Cubs

How Arrieta provides Cubs ‘solid foundation’

Cubs

The game-time temperature was only a few degrees above freezing on Tuesday, but Cubs pitcher Jake Arrieta didn’t layer long sleeves under his jersey. Of course, he didn’t.

“I don’t think you’ll ever see me in sleeves,” Arrieta said after the Cubs’ 3-1 win against the Mets in the opening game of a three-game series.

As his offense took advantage of walks and errors to grab a lead, Arrieta held off the Mets to retain the edge. He allowed one run in five innings.

Maybe it’s the comfort of Wrigley Field’s April chill. Maybe it’s his return to health. Maybe it’s the mechanical tweaks the 35-year-old made to his throwing motion in the offseason and spring training. Whatever the reason, Arrieta has a 3-1 record and 2.86 ERA through four starts this season.

“We have high expectations for Jake,” Cubs manager David Ross said. “I think he has high expectations for (himself). … When he's right, he's one of the best in the game.”

Arrieta’s start to this season is comparable to his 3-0 record and 3.65 ERA four games into the 2017 season, his last in Chicago before leaving for the Phillies. That’s exactly what the Cubs have been hoping to do, recapture some of Arrieta’s success from his first stint with the Cubs.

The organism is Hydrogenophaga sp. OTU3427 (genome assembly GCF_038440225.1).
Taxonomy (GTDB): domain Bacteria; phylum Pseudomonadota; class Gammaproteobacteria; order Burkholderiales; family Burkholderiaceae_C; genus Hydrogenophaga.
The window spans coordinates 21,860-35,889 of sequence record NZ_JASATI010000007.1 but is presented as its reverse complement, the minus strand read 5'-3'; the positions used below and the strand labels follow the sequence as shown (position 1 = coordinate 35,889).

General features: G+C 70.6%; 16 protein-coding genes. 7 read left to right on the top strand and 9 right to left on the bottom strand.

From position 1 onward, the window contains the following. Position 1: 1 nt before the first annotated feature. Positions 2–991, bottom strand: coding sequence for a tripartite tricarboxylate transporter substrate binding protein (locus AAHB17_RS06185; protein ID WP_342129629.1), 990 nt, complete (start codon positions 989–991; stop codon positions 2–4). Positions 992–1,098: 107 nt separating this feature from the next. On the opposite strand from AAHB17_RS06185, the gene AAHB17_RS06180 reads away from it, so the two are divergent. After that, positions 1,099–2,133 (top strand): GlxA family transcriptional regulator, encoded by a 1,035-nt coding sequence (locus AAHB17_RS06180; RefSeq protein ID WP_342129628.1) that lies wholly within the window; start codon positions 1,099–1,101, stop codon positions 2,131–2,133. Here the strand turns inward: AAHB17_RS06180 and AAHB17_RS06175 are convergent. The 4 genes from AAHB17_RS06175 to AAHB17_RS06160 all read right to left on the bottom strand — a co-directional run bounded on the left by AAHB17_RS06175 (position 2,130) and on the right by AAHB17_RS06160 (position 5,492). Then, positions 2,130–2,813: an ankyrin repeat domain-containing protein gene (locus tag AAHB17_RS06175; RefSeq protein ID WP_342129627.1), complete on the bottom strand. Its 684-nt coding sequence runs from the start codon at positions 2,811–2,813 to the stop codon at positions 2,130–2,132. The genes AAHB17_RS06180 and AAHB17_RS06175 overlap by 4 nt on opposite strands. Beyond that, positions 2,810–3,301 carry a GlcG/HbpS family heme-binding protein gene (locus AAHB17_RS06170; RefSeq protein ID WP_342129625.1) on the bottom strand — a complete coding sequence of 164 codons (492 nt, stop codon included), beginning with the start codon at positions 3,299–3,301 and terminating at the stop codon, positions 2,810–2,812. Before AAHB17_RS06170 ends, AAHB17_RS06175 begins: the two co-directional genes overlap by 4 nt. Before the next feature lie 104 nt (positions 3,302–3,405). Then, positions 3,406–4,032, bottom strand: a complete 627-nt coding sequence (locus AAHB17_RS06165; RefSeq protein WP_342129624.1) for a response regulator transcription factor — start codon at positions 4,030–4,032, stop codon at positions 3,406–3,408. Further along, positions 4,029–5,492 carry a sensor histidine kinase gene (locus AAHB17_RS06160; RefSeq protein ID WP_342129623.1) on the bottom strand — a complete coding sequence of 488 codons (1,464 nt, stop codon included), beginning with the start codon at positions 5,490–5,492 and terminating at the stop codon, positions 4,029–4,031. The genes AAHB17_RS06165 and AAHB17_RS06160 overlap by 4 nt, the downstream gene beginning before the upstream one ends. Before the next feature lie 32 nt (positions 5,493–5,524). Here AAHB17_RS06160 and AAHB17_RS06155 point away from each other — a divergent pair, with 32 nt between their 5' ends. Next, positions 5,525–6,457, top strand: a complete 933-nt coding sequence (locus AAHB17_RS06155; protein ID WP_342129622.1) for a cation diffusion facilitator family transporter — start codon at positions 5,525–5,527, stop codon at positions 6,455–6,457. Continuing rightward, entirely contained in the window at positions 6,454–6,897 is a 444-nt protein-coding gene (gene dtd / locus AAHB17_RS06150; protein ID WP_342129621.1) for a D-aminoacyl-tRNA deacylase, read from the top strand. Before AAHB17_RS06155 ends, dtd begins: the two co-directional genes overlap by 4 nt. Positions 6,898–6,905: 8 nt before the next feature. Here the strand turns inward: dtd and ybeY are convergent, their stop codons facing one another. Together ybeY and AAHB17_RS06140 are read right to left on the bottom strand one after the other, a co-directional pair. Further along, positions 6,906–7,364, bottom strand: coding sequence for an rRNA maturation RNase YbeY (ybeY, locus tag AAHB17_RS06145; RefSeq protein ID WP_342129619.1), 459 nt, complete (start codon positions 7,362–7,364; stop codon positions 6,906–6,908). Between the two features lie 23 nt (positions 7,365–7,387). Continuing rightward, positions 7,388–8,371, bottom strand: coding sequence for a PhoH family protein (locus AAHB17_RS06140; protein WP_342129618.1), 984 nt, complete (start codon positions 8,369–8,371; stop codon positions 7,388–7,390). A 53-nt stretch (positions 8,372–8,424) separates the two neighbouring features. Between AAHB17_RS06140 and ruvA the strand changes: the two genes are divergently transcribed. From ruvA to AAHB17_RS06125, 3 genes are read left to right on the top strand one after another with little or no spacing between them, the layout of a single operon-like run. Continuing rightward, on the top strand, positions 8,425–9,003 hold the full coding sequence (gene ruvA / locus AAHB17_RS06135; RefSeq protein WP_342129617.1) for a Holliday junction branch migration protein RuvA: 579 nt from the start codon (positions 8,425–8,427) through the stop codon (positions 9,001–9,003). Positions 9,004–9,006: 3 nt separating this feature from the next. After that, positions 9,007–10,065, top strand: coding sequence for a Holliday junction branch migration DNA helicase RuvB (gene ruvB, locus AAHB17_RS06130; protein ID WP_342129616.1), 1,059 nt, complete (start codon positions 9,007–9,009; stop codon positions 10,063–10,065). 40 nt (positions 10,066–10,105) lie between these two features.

Of course, such a small sample size doesn’t promise anything. In 2018, Arrieta started the season 3-0 with a 1.82 ERA. Hobbled by a mid-season knee injury, he finished the year 10-11, 3.96. But this year he at least seems to have rebounded from a disappointing 2020 season (4-4, 5.08), the culmination of an injury-riddled decline in Philadelphia.

That rebound has come at a crucial time for the Cubs, with the offense still finding its footing and the Cubs rotation as a whole pushing through inconsistency.

“He carries himself around the clubhouse, when he’s on the mound, around this group, with a lot of confidence,” Ross said. “And it stands out, to me at least. It's nice to have that solid foundation guy in your rotation.”

Arrieta has the rotation’s best ERA. He and rookie Adbert Alzolay (0-0, 6.10 ERA) are the only two Cubs starters who have yet to throw a complete dud. The Cubs optioned Alzolay to the South Bend alternate training site last week, but he’s not expected to stay there long.

The veteran group of command-control pitchers should stabilize. Kyle Hendricks’ three-inning Opening Day start and seven-run latest appearance were uncharacteristic of the right-hander who won the ERA title in 2016. Zach Davies had the shortest start of his career at Pittsburgh a week and a half ago. Trevor Williams gave up 10 hits and five runs to his former club – the Pirates know him better than any other team.

For now, Arrieta’s their anchor.

“I'm throwing the ball the way I expect to throw it,” Arrieta said. “There are things I could do better, for sure. But you take what you have at your disposal, and you use it to the best your ability and try and help the team win.”

Arrieta said he had a hard time throwing the curve ball Tuesday. So, he leaned more heavily on his changeup. The only run he allowed came on a solo homer in the fifth inning.

“I saw some really good swing-and-misses on the changeup even tonight,” Ross said. “That was the first time I've seen that. He continues to get better each time.”